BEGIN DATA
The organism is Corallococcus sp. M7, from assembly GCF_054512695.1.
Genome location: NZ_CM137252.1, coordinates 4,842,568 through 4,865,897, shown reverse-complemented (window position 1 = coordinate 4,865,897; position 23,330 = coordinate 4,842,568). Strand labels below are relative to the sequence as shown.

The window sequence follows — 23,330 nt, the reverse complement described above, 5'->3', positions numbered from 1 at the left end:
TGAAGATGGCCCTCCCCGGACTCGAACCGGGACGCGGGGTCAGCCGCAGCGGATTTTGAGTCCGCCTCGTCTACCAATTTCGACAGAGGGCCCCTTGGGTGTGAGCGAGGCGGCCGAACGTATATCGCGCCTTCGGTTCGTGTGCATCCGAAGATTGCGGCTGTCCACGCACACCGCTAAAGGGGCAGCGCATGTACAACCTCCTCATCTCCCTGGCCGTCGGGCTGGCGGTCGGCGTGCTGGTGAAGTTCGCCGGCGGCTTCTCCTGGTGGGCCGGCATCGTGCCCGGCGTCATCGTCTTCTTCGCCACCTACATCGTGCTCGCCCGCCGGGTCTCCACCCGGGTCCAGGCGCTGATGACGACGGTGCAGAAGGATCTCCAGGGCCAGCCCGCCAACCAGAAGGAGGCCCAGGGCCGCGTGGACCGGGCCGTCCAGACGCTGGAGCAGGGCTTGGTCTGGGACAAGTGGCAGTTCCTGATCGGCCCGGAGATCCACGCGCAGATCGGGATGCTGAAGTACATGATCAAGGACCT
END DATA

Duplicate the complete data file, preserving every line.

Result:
The organism is Corallococcus sp. M7, from assembly GCF_054512695.1.
Genome location: NZ_CM137252.1, coordinates 4,842,568 through 4,865,897, shown reverse-complemented (window position 1 = coordinate 4,865,897; position 23,330 = coordinate 4,842,568). Strand labels below are relative to the sequence as shown.

The window sequence follows — 23,330 nt, the reverse complement described above, 5'->3', positions numbered from 1 at the left end:
TGAAGATGGCCCTCCCCGGACTCGAACCGGGACGCGGGGTCAGCCGCAGCGGATTTTGAGTCCGCCTCGTCTACCAATTTCGACAGAGGGCCCCTTGGGTGTGAGCGAGGCGGCCGAACGTATATCGCGCCTTCGGTTCGTGTGCATCCGAAGATTGCGGCTGTCCACGCACACCGCTAAAGGGGCAGCGCATGTACAACCTCCTCATCTCCCTGGCCGTCGGGCTGGCGGTCGGCGTGCTGGTGAAGTTCGCCGGCGGCTTCTCCTGGTGGGCCGGCATCGTGCCCGGCGTCATCGTCTTCTTCGCCACCTACATCGTGCTCGCCCGCCGGGTCTCCACCCGGGTCCAGGCGCTGATGACGACGGTGCAGAAGGATCTCCAGGGCCAGCCCGCCAACCAGAAGGAGGCCCAGGGCCGCGTGGACCGGGCCGTCCAGACGCTGGAGCAGGGCTTGGTCTGGGACAAGTGGCAGTTCCTGATCGGCCCGGAGATCCACGCGCAGATCGGGATGCTGAAGTACATGATCAAGGACCT